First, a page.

The eastern margin of North America has been shaped by a series of tectonic events including the Paleozoic Appalachian Orogeny and the breakup of Pangea during the Mesozoic. For the past ∼200 Ma, eastern North America has been a passive continental margin; however, there is evidence in the Central Appalachian Mountains for post-rifting modification of lithospheric structure. This evidence includes two co-located pulses of magmatism that post-date the rifting event (at 152 and 47 Ma) along with low seismic velocities, high seismic attenuation, and high electrical conductivity in the upper mantle. Here, we synthesize and evaluate constraints on the lithospheric evolution of the Central Appalachian Mountains. These include tomographic imaging of seismic velocities, seismic and electrical conductivity imaging along the Mid-Atlantic Geophysical Integrative Collaboration array, gravity and heat flow measurements, geochemical and petrological examination of Jurassic and Eocene magmatic rocks, and estimates of erosion rates from geomorphological data. We discuss and evaluate a set of possible mechanisms for lithospheric loss and intraplate volcanism beneath the region. Taken together, recent observations provide compelling evidence for lithospheric loss beneath the Central Appalachians; while they cannot uniquely identify the processes associated with this loss, they narrow the range of plausible models, with important implications for our understanding of intraplate volcanism and the evolution of continental lithosphere. Our preferred models invoke a combination of (perhaps episodic) lithospheric loss via Rayleigh-Taylor instabilities and subsequent small-scale mantle flow in combination with shear-driven upwelling that maintains the region of thin lithosphere and causes partial melting in the asthenosphere.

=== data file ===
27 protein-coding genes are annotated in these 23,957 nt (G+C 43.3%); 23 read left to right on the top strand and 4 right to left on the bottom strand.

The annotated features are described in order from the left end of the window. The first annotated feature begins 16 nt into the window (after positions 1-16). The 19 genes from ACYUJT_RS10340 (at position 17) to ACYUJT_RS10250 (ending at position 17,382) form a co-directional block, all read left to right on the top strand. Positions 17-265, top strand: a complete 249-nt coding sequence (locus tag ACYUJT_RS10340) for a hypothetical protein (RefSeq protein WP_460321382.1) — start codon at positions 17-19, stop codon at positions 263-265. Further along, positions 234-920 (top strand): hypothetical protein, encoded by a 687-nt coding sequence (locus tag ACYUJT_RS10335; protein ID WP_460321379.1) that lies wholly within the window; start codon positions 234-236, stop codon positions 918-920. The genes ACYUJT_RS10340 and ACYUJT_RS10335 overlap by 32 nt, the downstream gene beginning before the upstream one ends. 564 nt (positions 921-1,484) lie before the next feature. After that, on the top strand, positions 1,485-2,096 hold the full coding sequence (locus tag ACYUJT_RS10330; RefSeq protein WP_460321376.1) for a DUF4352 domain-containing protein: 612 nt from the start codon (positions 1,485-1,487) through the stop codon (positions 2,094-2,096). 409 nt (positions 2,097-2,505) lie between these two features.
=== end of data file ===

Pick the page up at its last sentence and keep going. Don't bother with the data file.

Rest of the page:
Bibliographical noteFunding Information:
This work benefited from discussions at the EarthScope Synthesis Workshop on the Evolution of the Southern Appalachian Lithosphere, held at Brown University in March 2017. The authors acknowledge support from the U.S. National Science Foundation EarthScope and GeoPRISMS programs via grants EAR‐1460257 (R. L. Evans), EAR‐1249412 (E. Gazel), EAR‐1249438 (E. A. Johnson), EAR‐1250988 (S. D. King), EAR‐1251538 (E. Kirby), and EAR‐1251515 (M. D. Long). The authors thank Randy Keller for making the PACES gravity data available. The collection and dissemination of most of the geophysical data and models discussed in this study were facilitated by the Incorporated Research Institutions for Seismology (IRIS). The facilities of the IRIS Consortium are supported by the United States National Science Foundation under Cooperative Agreement EAR‐1261681. The authors thank two anonymous reviewers whose valuable comments have helped us to improve the quality of the article.
© 2021. The Authors.